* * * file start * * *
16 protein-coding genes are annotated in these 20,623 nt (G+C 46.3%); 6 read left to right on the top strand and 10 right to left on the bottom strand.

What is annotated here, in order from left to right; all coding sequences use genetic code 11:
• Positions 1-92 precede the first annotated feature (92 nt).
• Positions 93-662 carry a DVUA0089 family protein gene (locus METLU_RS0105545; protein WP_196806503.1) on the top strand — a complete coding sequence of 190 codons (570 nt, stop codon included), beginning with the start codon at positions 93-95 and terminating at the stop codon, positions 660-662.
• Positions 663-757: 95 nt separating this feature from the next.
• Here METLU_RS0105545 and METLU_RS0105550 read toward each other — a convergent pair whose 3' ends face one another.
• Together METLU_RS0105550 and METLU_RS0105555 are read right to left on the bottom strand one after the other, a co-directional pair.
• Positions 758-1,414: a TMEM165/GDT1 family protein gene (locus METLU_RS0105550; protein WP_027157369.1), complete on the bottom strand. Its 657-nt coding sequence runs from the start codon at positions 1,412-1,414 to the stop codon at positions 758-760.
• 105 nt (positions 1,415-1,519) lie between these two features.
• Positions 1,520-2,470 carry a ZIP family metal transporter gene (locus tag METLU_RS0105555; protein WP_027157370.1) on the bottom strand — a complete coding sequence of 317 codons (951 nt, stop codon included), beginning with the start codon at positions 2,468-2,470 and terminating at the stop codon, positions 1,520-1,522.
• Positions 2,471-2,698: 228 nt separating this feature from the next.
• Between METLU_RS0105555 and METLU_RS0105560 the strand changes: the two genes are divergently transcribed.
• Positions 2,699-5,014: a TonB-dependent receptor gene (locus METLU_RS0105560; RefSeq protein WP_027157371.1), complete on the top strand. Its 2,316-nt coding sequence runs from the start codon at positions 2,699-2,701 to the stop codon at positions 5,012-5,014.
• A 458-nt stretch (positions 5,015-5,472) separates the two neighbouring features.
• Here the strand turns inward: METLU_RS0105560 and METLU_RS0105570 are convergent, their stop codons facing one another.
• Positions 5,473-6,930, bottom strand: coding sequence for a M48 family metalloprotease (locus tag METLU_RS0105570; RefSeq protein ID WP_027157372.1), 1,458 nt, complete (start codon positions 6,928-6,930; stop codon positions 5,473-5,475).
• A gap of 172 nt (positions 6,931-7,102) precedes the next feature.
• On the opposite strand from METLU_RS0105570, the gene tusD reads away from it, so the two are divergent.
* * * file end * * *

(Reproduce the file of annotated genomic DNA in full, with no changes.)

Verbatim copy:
16 protein-coding genes are annotated in these 20,623 nt (G+C 46.3%); 6 read left to right on the top strand and 10 right to left on the bottom strand.

What is annotated here, in order from left to right; all coding sequences use genetic code 11:
• Positions 1-92 precede the first annotated feature (92 nt).
• Positions 93-662 carry a DVUA0089 family protein gene (locus METLU_RS0105545; protein WP_196806503.1) on the top strand — a complete coding sequence of 190 codons (570 nt, stop codon included), beginning with the start codon at positions 93-95 and terminating at the stop codon, positions 660-662.
• Positions 663-757: 95 nt separating this feature from the next.
• Here METLU_RS0105545 and METLU_RS0105550 read toward each other — a convergent pair whose 3' ends face one another.
• Together METLU_RS0105550 and METLU_RS0105555 are read right to left on the bottom strand one after the other, a co-directional pair.
• Positions 758-1,414: a TMEM165/GDT1 family protein gene (locus METLU_RS0105550; protein WP_027157369.1), complete on the bottom strand. Its 657-nt coding sequence runs from the start codon at positions 1,412-1,414 to the stop codon at positions 758-760.
• 105 nt (positions 1,415-1,519) lie between these two features.
• Positions 1,520-2,470 carry a ZIP family metal transporter gene (locus tag METLU_RS0105555; protein WP_027157370.1) on the bottom strand — a complete coding sequence of 317 codons (951 nt, stop codon included), beginning with the start codon at positions 2,468-2,470 and terminating at the stop codon, positions 1,520-1,522.
• Positions 2,471-2,698: 228 nt separating this feature from the next.
• Between METLU_RS0105555 and METLU_RS0105560 the strand changes: the two genes are divergently transcribed.
• Positions 2,699-5,014: a TonB-dependent receptor gene (locus METLU_RS0105560; RefSeq protein WP_027157371.1), complete on the top strand. Its 2,316-nt coding sequence runs from the start codon at positions 2,699-2,701 to the stop codon at positions 5,012-5,014.
• A 458-nt stretch (positions 5,015-5,472) separates the two neighbouring features.
• Here the strand turns inward: METLU_RS0105560 and METLU_RS0105570 are convergent, their stop codons facing one another.
• Positions 5,473-6,930, bottom strand: coding sequence for a M48 family metalloprotease (locus tag METLU_RS0105570; RefSeq protein ID WP_027157372.1), 1,458 nt, complete (start codon positions 6,928-6,930; stop codon positions 5,473-5,475).
• A gap of 172 nt (positions 6,931-7,102) precedes the next feature.
• On the opposite strand from METLU_RS0105570, the gene tusD reads away from it, so the two are divergent.